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Surface 3 v iPad Air 2: Battle Of The Tablets

When Microsoft announced the Surface 3 I was somewhat dubious about its competitiveness in a tablet market that was stumbling and where premium devices aren't making much headway. Even the acknowledged class leader, Apple, was seeing shrinking demand for its products.

What hope for a device from Microsoft priced at a premium and competing directly with the iPad Air 2? Now I've had an opportunity to put them head to head I find that my opinion has changed.
iPad Air comes in more
colours, but lacks expansion.
Looking at the physical aspects of the devices first and the Surface 3 is bigger in all directions than the Air 2. Its heavier too. To compensate you get a bigger screen, kickstand, stereo speakers and infinitely more connectivity than the iPad. Both are exquisitely put together from premium materials, Aluminium for the iPad, VaporMg for the Surface.

Now that the Surface has a 3:2 ratio screen the two feel similar in the hand, with the same balance whether held in portrait or landscape orientation. For consuming content the bigger screen and better audio serves the Surface well. Not to mention the kickstand that allows you to set the device down when watching. The iPad requires an accessory cover or case to deliver the same functionality.

Battery life is similar between the two devices although the iPad does recharge a bit quicker. Performance is also comparable, however methods of working are different enough to make the experiences wildly different. The Surface packs both the traditional desktop and Modern UI, which means that you have access to the widest catalogue of applications available on any tablet platform. The screen size and default desktop zoom settings mean that you can comfortably use most desktop apps using the touch screen. There are some that don't use Microsoft's APIs though and these may be more of a problem. Spotify is a prime example.

Microsoft's gestures interface outdoes the iPad, using the edges of the screen, rather than a finger count to accomplish different tasks. The Surface will do two things at once, the iPad can't. Apple boasts of its huge iPad app catalogue, whilst Microsoft counters with its enormous x86 software offerings.

The more you use the two devices the more you start to see the differences between a real PC and a phone-based lightweight OS. Whilst the iPad has limitations that mean you could not conceivably use it without the back up of a proper computer, the Surface really can do anything your PC can - accepting some performance limitations.

This difference in capabilities was amply demonstrated to me just a few weeks ago, when I needed to print my tickets for the FIFA Under-20 World Cup Final. The iPad's PDF viewer did not display the tickets correctly, missing out crucial information like seat location details. Had I been relying on the iPad I would have been royally stuffed. The Surface had no such problems. There are still websites that just don't work well in the iPad's Safari browser. They're few and far between but when you run into one it's immensely frustrating. Again the Surface has no such problems with its (choice of) full desktop browsers alongside the Modern version of IE.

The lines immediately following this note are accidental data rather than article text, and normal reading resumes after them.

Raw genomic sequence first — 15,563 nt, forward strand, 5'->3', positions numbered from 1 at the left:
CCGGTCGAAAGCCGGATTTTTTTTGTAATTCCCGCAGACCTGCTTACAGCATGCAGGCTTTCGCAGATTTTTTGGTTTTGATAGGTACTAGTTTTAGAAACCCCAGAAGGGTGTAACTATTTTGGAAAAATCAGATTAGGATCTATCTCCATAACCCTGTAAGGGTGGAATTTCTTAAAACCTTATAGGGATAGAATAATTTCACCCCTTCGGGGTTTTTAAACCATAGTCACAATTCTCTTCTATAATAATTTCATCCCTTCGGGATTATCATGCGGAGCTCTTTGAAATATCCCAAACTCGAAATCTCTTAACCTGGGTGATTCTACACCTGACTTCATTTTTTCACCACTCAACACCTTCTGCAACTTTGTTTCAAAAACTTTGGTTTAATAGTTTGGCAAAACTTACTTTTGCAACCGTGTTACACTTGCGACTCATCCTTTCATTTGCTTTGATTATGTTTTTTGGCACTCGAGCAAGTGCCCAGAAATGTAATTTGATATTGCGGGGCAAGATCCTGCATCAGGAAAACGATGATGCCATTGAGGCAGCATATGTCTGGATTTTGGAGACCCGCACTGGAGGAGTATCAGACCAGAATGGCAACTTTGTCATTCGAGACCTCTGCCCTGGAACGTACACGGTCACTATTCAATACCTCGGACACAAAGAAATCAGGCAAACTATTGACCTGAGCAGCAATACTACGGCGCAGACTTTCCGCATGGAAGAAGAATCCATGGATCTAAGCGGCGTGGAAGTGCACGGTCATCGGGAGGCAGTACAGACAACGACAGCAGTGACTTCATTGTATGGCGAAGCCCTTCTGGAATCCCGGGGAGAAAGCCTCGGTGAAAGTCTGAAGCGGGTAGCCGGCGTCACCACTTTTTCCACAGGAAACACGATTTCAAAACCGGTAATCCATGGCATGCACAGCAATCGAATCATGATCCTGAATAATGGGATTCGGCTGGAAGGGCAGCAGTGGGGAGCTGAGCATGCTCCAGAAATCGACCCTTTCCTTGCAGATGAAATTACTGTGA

The Surface Pen works where
iPad's stylii don't.
There's another trick that the Surface 3 has up its sleeve - the Surface Pen. Using N-trig digitiser technology, which Microsoft bought up a few months back, this really does deliver a first-rate writing experience on the Surface. If you follow this blog you'll know about my disappointment with the poor quality and capabilities of even the most expensive iPad styli.

Taking the tablet only view, the Surface is an excellent iPad competitor, beating it out in many key areas and matching it in others. More often than not the Surface outdoes the iPad.

The real power of the Surface 3 though is that you can turn it into a proper computer. It works as a laptop and it works as a  desktop (and it will even support three external monitors if you choose to do so). Even with the purchase of comparable accessories the iPad can't achieve any of this.

Pound for pound the Surface 3 offers better value than the iPad, to go with its enhanced capability. A  64GB Surface Pro sells for NZ$799. To get a comparable amount of storage you'd need to go for the NZ$899 64GB iPad Air 2. The difference would get you a Surface Pen and a 64GB micro SD card to boost storage.

Many customers won't see past the Microsoft name and the (high-intensity) iPad advertising program, but the Surface 3 turns out to be a better machine than anybody could have expected. Certainly a better one than the iPad. A better tablet? All things considered I'd have to say yes, with one small reservation about touch apps.

As a tablet that can replace your computer, it certainly delivers in the tablet comparison. Now to measure it up against a laptop...